Another easy makeover we’ve been doing for a lot of customers is simply branding their digital content with their colors, fonts, logos, and other content initiatives (like video channels, blogs, and podcasts). We’ve found that these details make a significant difference in presenting a brand and keeping readers engaged.

What are some common concerns or misconceptions that publishers may have when it comes to digital editions?

The glaring one is the idea that a digital “edition” doesn’t matter that much. I know I’m a bit biased, but I think that’s the wrong view. There is an audience that wants digital but connects better with content in the form of a curated, packaged, and delivered edition, as I mentioned earlier. The internet is awash with publisher websites rolling content out every few minutes in an endless stream. I would strongly discourage a traditional magazine publisher from going that route at the moment. Their brand will just get lost.

Similarly, many publishers still envision the old school page flip version when thinking about digital editions. However, the product has progressed far beyond those clunky, hard-to-read experiences. Instead, publishing digitally can result in a beautifully responsive reading experience with features like audio articles, personalized content streams, integrated video feeds, and accessible content solutions. I would encourage any publisher sending out a digital edition in some form to view that edition as an extension of their brand. It should look and feel good, while meeting the technology expectations of today’s digital reader. It’s disappointing to see publisher’s just check the box on digital with a very basic and generic product that simply replicates their print in a less than ideal fashion.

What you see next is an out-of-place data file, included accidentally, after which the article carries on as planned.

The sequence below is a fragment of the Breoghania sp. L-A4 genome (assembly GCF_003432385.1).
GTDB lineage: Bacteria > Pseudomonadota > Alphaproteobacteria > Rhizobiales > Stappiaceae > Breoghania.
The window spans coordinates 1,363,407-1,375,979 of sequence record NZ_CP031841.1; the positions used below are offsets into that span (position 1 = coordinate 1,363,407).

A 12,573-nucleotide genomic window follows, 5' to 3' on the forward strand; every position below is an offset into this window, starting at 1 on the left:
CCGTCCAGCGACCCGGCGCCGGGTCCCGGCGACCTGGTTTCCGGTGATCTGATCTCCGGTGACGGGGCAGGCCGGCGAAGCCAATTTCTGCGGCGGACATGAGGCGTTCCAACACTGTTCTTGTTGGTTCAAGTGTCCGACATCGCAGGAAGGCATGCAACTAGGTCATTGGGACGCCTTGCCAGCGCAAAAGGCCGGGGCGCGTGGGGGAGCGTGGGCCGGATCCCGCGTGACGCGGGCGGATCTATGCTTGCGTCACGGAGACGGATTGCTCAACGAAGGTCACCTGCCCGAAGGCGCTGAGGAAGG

Many publishers are offering access to digital editions for free through this crisis. Do you think that’s a smart move?

Generally speaking, yes. But it really depends on the content and the audience. We did another magazine reader survey after COVID-19 and found that 54% of respondents said they were more likely to consume digital content over print right now, and about the same percentage wanted to hear more from the magazine brands they trust. So the audience is out there.